The Life of a Jelly
When it comes to mating in captivity, flower hat jellies are just as fussy as their appearance. The species' life cycle had been a mystery until scientists at the Monterey Bay Aquarium were able to reproduce the animals in captivity and study them. This diagram shows the main life stages of the flower hat jellyfish.
Polyps of the flower hat jelly attached to strands of plastic in a tank at the Monterey Bay Aquarium. Polyps form from larvae and they spawn juvenile jellies.
A ghostly juvenile flower-hat jelly in a tank at the Monterey Bay Aquarium. Juvenile "medusae" spawn from polyps and grow into adults.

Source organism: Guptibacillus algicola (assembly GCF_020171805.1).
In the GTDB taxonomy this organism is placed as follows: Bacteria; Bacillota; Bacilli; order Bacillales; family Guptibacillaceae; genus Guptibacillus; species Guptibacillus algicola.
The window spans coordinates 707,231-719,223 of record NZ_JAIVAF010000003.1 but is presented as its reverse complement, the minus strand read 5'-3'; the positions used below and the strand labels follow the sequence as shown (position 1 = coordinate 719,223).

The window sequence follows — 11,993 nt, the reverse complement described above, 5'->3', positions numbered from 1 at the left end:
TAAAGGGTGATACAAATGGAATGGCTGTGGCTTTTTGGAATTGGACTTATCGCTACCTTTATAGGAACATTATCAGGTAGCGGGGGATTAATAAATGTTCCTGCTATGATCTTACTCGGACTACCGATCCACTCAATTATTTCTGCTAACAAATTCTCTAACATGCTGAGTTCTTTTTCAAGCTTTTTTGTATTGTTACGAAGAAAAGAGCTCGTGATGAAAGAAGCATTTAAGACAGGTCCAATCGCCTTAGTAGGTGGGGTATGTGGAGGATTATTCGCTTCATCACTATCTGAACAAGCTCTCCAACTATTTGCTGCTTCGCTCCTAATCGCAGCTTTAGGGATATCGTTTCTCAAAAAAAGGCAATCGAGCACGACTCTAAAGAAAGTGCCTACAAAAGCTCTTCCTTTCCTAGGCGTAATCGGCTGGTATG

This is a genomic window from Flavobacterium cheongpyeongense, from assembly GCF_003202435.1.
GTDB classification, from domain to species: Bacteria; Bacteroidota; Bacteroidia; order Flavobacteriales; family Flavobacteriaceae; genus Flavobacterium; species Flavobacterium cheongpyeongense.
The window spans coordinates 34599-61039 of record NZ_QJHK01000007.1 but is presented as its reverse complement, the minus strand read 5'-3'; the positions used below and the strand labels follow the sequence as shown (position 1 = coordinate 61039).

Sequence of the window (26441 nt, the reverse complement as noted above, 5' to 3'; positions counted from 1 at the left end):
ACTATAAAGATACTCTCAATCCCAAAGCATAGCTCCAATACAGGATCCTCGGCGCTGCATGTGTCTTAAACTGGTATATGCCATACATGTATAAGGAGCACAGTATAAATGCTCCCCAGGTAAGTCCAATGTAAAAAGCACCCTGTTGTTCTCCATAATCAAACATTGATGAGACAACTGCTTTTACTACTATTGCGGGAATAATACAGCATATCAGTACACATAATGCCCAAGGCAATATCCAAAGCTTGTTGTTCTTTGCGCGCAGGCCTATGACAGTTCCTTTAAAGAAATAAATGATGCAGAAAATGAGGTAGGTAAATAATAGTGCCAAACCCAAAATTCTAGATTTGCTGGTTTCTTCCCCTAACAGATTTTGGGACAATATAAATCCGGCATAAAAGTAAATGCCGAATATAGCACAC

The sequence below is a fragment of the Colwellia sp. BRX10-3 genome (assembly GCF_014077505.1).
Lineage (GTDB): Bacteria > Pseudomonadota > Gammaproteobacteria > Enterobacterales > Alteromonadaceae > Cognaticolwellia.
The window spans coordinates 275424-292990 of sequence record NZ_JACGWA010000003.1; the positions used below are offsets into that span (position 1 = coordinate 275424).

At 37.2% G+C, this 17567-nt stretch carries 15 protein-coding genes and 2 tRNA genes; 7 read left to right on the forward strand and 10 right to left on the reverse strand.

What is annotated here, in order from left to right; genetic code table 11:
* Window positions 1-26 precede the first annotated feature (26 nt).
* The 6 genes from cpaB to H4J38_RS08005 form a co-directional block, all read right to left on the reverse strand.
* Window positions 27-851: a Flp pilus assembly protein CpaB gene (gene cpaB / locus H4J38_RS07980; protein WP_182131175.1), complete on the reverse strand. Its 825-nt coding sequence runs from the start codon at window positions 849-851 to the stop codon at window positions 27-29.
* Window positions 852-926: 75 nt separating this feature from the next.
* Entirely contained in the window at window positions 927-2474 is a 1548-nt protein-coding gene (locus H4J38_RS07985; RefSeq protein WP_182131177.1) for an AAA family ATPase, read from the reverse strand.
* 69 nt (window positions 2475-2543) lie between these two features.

Even from a young age, flower hat jellies have fluorescent parts. This photo of a young medusa was shot under blue light with a yellow filter to show the parts of the jelly that fluoresce. The species, scientifically named Olindias formosus, is found in the West Pacific near Japan.
All Grown Up
This image shows a flower-hat jelly in all its splendor as an adult. The tightly curled tentacles are used to nab prey. The species tend to lurk on the seafloor during the day and swim through the water column at night looking for fish.
Under blue light, an adult flower hat jellyfish shows off its amazing fluorescence. The creatures only live for about 6 months.